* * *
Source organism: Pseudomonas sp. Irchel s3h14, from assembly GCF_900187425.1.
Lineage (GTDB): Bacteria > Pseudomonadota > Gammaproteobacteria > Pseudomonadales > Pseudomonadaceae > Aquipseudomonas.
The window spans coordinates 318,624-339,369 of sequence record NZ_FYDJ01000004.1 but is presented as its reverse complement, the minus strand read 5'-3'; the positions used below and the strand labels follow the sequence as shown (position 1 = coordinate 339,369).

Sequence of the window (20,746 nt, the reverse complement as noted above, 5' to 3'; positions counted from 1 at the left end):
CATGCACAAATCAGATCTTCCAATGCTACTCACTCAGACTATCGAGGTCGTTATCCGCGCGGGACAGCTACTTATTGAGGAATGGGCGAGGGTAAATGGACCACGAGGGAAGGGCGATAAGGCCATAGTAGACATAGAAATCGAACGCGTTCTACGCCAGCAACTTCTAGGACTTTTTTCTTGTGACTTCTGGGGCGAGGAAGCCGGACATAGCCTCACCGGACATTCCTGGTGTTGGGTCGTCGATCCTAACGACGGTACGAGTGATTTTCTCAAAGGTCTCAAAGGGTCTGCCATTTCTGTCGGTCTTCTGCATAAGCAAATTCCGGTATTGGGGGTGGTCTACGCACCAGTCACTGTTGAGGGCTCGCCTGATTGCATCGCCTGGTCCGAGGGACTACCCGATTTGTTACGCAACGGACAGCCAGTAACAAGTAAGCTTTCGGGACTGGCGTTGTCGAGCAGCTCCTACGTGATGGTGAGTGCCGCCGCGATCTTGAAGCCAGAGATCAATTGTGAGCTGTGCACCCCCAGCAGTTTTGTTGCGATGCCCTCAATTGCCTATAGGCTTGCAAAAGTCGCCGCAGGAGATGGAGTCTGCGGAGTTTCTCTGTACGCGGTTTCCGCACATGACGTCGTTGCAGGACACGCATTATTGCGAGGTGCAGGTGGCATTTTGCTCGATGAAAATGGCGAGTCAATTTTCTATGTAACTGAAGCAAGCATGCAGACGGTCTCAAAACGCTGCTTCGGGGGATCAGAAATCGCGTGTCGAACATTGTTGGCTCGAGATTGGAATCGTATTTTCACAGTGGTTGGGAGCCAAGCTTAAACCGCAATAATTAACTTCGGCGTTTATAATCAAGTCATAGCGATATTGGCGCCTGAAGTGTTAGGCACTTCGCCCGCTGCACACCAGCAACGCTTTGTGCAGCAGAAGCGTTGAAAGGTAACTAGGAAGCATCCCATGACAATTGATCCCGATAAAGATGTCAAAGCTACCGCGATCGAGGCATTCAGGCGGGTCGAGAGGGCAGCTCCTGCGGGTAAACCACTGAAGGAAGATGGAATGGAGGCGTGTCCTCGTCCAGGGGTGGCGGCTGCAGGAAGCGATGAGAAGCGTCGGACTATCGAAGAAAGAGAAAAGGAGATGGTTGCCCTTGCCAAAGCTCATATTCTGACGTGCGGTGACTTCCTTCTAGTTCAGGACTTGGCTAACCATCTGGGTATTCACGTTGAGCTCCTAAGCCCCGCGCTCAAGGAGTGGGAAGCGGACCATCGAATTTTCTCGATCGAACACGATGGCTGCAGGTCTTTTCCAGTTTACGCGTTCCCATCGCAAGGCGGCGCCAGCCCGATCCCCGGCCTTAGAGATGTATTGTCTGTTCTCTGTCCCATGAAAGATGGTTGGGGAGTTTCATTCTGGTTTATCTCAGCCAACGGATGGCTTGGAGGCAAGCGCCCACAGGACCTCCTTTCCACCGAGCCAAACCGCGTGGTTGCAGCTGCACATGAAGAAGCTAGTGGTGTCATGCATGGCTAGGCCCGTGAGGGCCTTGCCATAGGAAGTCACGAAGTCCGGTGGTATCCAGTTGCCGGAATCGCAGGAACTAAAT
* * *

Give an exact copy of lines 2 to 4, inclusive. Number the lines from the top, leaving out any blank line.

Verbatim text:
Lineage (GTDB): Bacteria > Pseudomonadota > Gammaproteobacteria > Pseudomonadales > Pseudomonadaceae > Aquipseudomonas.
The window spans coordinates 318,624-339,369 of sequence record NZ_FYDJ01000004.1 but is presented as its reverse complement, the minus strand read 5'-3'; the positions used below and the strand labels follow the sequence as shown (position 1 = coordinate 339,369).

Sequence of the window (20,746 nt, the reverse complement as noted above, 5' to 3'; positions counted from 1 at the left end):